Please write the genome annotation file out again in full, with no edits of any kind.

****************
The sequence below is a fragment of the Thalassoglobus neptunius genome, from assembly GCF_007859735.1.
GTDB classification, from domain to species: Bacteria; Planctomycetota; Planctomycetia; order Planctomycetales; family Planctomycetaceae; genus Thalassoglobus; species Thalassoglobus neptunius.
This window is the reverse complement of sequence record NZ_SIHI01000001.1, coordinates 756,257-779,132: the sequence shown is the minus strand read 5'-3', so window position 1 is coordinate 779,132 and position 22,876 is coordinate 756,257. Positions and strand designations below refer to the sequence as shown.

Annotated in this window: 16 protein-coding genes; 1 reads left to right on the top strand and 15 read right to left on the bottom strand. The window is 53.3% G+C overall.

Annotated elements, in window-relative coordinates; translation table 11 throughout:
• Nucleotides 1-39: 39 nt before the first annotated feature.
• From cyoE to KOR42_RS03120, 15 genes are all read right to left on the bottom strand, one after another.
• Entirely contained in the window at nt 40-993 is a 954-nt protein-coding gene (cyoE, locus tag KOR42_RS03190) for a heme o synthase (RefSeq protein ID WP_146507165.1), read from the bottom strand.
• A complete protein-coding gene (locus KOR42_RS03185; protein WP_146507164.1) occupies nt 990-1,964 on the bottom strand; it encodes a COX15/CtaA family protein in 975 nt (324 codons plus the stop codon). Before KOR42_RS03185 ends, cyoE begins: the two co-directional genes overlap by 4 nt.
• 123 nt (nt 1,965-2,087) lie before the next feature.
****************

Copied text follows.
The sequence below is a fragment of the Thalassoglobus neptunius genome, from assembly GCF_007859735.1.
GTDB classification, from domain to species: Bacteria; Planctomycetota; Planctomycetia; order Planctomycetales; family Planctomycetaceae; genus Thalassoglobus; species Thalassoglobus neptunius.
This window is the reverse complement of sequence record NZ_SIHI01000001.1, coordinates 756,257-779,132: the sequence shown is the minus strand read 5'-3', so window position 1 is coordinate 779,132 and position 22,876 is coordinate 756,257. Positions and strand designations below refer to the sequence as shown.

Annotated in this window: 16 protein-coding genes; 1 reads left to right on the top strand and 15 read right to left on the bottom strand. The window is 53.3% G+C overall.

Annotated elements, in window-relative coordinates; translation table 11 throughout:
• Nucleotides 1-39: 39 nt before the first annotated feature.
• From cyoE to KOR42_RS03120, 15 genes are all read right to left on the bottom strand, one after another.
• Entirely contained in the window at nt 40-993 is a 954-nt protein-coding gene (cyoE, locus tag KOR42_RS03190) for a heme o synthase (RefSeq protein ID WP_146507165.1), read from the bottom strand.
• A complete protein-coding gene (locus KOR42_RS03185; protein WP_146507164.1) occupies nt 990-1,964 on the bottom strand; it encodes a COX15/CtaA family protein in 975 nt (324 codons plus the stop codon). Before KOR42_RS03185 ends, cyoE begins: the two co-directional genes overlap by 4 nt.
• 123 nt (nt 1,965-2,087) lie before the next feature.